You're out there on the edge of it, you know.
You can smell it of course. The winter's just a hand on the shoulder, not a fist in the face, and the dull swampy flavor of the place washes over you when the wind shifts. Rotten and fecund. When it freezes over, the wind tastes like metal, or an ice cube that's been in the freezer too long.
It rustles from time to time. A bird in a branch. A squirrel in the leaves. A possum or a raccoon or a bear or a griffon or a tyrannosaur, for all you know. They never announce themselves.
The good wood clanks when you drop it on the splitting stump. It sounds ceramic. You know it'll split along the medullary rays in one quick stroke, a few stringy tendrils left to cleave the splits together until they tumble to the hard packed dirt and wait for the stack, the gentle arc of the bark side always up to shed the water that sneaks under the pile cover.
The raptor goes overhead. In the winter the sun is too low in the southern sky to put you noticeably in their shadow. The first you know of them is the shriek they emit, cruising way over the tall pines. No fish today. Something soft and furry that the cat missed.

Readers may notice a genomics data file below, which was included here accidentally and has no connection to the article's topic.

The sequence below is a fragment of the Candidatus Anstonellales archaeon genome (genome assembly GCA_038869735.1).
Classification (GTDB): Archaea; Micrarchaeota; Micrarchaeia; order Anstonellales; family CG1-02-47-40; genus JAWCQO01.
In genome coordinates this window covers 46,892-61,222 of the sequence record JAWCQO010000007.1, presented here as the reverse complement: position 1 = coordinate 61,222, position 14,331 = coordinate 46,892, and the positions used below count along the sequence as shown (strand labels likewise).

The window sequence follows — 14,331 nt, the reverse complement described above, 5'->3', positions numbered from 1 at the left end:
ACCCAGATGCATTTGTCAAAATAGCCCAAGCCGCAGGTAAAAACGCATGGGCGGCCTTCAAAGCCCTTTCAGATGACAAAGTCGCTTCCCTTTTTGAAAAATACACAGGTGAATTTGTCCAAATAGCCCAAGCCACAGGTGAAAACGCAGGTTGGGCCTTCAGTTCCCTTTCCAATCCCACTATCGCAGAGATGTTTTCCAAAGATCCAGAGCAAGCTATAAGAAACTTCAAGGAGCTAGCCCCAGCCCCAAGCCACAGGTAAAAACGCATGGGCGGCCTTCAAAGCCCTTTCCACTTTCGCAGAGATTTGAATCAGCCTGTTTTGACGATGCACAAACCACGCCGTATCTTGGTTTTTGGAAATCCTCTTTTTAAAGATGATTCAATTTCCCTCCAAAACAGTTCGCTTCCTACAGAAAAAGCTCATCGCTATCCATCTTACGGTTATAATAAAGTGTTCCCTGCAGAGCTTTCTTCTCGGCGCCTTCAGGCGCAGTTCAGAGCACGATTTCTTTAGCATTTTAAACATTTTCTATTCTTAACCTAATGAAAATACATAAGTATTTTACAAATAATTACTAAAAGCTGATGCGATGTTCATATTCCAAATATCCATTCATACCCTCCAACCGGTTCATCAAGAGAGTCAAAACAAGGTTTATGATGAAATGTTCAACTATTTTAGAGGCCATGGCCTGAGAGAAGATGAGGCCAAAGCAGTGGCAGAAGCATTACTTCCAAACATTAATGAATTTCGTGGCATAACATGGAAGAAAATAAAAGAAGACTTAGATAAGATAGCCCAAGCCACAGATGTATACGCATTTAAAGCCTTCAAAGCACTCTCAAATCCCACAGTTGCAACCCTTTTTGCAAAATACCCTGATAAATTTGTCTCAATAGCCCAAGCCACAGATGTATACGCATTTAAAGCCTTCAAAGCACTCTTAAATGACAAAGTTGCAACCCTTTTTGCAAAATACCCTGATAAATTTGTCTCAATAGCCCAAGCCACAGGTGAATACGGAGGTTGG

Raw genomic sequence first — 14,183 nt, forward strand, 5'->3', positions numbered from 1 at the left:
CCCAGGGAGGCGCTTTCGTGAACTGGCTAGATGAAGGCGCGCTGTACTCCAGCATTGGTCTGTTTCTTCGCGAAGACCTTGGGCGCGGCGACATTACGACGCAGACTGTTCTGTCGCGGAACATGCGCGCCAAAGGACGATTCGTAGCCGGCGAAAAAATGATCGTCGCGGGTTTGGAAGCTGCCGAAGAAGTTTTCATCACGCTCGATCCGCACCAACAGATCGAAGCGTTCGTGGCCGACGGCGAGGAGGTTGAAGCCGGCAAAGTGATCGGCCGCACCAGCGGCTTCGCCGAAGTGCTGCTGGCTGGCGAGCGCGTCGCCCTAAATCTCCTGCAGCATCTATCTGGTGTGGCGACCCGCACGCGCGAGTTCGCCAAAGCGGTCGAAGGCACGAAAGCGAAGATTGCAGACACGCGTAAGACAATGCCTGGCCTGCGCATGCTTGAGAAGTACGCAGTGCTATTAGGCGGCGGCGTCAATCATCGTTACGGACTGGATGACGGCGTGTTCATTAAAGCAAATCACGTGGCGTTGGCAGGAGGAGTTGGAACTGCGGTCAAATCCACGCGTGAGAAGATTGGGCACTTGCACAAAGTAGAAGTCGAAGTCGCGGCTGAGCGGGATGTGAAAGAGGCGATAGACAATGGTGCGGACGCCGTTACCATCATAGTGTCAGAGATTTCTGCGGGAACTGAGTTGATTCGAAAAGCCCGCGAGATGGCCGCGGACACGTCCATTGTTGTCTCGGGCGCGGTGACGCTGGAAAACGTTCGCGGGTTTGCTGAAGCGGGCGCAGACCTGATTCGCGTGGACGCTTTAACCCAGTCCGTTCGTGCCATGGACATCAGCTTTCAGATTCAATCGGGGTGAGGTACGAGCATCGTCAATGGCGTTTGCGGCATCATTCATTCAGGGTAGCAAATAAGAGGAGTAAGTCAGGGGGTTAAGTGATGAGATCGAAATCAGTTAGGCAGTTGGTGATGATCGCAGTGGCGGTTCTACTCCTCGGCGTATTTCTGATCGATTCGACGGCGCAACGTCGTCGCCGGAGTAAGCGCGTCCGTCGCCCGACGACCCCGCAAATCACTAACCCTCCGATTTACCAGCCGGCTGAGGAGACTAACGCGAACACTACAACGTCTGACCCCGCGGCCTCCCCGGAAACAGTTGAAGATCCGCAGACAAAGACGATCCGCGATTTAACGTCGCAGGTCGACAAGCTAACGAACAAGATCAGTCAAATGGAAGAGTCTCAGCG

Come out here at night, with the chilly stars pricked in the slate firmament, the wind abated. Come out to the edge of the forest and fen to the woodpile. That edge has moved with the sunset, and you realize the new edge of the wild was the doorknob. You're in it now, not at the margin of it.
You can stand there a quiet minute, and all the sound is gone but the blood in your veins. The air is redolent of woodsmoke already, but something else, too. You're just another beast, without claw or tooth to speak of, and you're among them. You're not afraid; you're attuned to the place your kind once kept in the order of things. You turn back to the path you crushed in the frosted dormant turf, and know the stuff of the cave.